Crossposted from UN Women.
What does being a winner mean? For 12-year old Adrielle Alexandre, who will carry the Olympic torch, it’s not only about becoming an Olympic rhythmic gymnast, but to make her community a place free of violence and full of respect. She is among 400 girls who are participating in a programme in Brazil that empowers girls through sport and by creating safe spaces.
“I’ve learned from sport that we have to make efforts to succeed. We get nowhere if we stay at the same place doing nothing,” says Adrielle Alexandre, a 12-year old young athlete from Rio de Janeiro, Brazil.
At least four times a week after school, Adrielle goes to an Olympic Villa—one of 22 public spaces with free sports facilities managed by the municipality—to take ballet, gymnastics and Pilates classes. She is among 400 girls and young women aged 10-14 years, who are part of “One Win Leads to Another”, a joint programme by UN Women and the International Olympic Committee (IOC), in partnership with Women Win and Brazil’s National Olympic Committee, and supported by the Swedish Postcode Lottery Sport Foundation. Twice a week, after her sport practice, she attends thematic workshops guided by a multidisciplinary team of pedagogues, social workers and psychologists, and learns about leadership and self-esteem, sexual and reproductive health and rights, ending violence against women and girls and how to financially plan for a better future. The programme aims to reach 2,500 girls by early 2017 and is now active in almost 20 Olympic Villas in Rio de Janeiro.
Nearly 50 per cent of all sexual assaults worldwide are experienced by girls who are 16 or younger. As girls reach puberty, they experience more marginalization and sexualization. Their self-esteem drops twice as much as in boys and their body image is driven by negative stereotypes. During adolescence, 49 per cent of girls give up sport—a proportion that is six times higher than among boys.
The “One Win Leads to Another” programme uses sport as a powerful means to reduce gender inequalities and to give girls tools to build life skills and self-esteem. The programme also creates safe spaces for girls—a crucial first step to engaging them positively. “Sport helps to improve girls’ self-esteem, their team work skills and teaches them to have goals in life. These things, combined with safe spaces, encourage them to aspire and develop,” says Nadine Gasman, UN Women Representative in Brazil.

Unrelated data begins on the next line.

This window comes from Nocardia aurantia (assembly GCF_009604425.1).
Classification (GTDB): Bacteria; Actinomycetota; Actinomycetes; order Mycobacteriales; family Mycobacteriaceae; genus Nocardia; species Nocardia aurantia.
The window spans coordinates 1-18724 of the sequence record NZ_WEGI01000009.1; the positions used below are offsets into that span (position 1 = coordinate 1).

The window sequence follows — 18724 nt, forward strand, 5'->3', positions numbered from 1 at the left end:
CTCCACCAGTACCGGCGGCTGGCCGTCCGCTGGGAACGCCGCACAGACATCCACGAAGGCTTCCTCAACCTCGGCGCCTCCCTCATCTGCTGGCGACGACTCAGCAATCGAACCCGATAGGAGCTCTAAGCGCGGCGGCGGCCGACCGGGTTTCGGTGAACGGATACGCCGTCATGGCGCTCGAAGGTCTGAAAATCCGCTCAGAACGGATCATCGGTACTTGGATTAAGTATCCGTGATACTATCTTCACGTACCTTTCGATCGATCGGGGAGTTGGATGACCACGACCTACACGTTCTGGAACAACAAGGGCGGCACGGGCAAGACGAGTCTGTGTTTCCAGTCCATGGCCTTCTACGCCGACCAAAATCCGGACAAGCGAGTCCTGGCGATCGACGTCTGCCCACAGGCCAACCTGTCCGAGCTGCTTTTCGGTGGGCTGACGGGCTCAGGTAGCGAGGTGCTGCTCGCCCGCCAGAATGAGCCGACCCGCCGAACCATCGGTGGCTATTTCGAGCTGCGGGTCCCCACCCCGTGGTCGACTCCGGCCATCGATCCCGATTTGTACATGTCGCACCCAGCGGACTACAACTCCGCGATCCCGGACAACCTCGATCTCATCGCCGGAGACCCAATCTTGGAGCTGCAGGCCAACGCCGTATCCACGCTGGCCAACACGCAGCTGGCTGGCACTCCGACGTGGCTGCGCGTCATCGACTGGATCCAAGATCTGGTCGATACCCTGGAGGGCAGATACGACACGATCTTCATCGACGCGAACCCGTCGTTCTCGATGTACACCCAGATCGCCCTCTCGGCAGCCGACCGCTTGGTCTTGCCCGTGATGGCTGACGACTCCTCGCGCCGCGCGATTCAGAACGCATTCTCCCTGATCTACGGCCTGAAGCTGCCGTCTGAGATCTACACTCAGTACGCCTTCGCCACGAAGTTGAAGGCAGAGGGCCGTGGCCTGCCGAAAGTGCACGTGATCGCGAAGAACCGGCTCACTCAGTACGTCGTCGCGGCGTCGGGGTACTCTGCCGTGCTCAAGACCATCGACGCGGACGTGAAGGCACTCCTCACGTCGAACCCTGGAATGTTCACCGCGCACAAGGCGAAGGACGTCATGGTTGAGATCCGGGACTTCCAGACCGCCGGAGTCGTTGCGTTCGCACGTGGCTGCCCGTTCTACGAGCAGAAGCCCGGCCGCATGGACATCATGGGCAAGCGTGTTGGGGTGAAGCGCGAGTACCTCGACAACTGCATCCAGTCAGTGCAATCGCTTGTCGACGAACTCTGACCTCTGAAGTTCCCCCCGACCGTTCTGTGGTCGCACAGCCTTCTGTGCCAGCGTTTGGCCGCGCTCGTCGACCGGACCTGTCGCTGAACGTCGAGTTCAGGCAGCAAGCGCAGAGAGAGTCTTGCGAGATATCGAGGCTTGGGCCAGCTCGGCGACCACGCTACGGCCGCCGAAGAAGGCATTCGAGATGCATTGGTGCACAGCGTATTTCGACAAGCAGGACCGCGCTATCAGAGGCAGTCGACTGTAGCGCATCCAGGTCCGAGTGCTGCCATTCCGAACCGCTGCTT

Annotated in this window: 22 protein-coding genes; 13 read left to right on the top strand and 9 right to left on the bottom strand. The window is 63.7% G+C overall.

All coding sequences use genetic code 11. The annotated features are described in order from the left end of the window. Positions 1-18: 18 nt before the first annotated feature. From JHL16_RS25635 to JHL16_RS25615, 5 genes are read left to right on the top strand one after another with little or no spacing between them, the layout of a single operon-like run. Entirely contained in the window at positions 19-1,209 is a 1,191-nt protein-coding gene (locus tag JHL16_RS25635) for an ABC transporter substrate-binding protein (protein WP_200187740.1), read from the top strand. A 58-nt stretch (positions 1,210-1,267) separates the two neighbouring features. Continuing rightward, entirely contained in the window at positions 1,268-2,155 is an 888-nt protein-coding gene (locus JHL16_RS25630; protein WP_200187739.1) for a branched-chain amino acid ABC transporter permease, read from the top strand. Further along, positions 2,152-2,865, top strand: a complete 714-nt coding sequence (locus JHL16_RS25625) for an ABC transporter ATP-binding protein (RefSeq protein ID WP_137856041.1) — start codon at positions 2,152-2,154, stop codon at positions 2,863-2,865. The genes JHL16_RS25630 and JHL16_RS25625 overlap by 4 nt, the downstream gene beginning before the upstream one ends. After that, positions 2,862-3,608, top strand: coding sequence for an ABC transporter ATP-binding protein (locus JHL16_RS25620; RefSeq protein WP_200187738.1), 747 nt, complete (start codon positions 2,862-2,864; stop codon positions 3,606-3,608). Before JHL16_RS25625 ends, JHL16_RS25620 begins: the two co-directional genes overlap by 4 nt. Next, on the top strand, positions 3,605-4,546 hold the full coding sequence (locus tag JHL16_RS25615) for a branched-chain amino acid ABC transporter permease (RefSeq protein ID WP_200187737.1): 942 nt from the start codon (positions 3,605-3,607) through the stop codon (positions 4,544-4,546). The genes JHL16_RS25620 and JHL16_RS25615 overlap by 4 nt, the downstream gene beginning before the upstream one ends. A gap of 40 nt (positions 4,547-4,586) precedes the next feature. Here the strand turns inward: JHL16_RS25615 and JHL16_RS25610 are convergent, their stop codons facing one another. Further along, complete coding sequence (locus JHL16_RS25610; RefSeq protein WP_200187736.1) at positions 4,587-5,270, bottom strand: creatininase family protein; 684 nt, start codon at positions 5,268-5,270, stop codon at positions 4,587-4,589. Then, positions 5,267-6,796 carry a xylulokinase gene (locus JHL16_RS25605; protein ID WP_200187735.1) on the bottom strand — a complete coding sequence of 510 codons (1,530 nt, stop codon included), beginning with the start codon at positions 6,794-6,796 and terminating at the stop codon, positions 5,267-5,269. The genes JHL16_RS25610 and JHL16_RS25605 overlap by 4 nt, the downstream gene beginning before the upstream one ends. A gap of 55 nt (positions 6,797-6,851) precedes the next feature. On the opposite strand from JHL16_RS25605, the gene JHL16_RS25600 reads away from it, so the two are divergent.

Charismatic and talented in rhythmic gymnastics, Adrielle draws attention wherever she goes. She has been chosen to carry the Olympic Torch during the relay this year. Myriam Fernandes, Adrielle’s grandmother, is one of her greatest fans. “We sacrifice a lot to keep her going. Practicing sports in Brazil as a profession is not an easy path, especially for poor people. Everything she does makes us very proud. I’m very thankful for all the opportunities she’s been having,” she beams with pride.
Adrielle appreciates the challenges and sacrifices that she and her family have had to make, to follow her dreams to become an Olympic rhythmic gymnast. “Many times I’ve had to give up toys to save money for gymnastics´ costumes, or to pay fees to participate in festivals and competitions. Sometimes I don’t get to do things that other kids at my age usually do, to keep practicing sports. But that has never made me sad. I have fun and I love sport.”
For Elizabeth Jatobá, one of the facilitators of the programme, “the most important point of the project is giving these girls a safe space where they can be heard. They can express their voice, we help them communicate what they think, what they live and what they want.”
A lesson that Adrielle has learned from the programme, which she says she holds closest to her heart is the meaning of being a winner—in sport and in life. “Being a winner is about making my dreams come true, helping others and changing my community into a place free of violence and full of respect,” she says.
For more stories, photos and videos on women and sport, see In Focus: Women and Sport.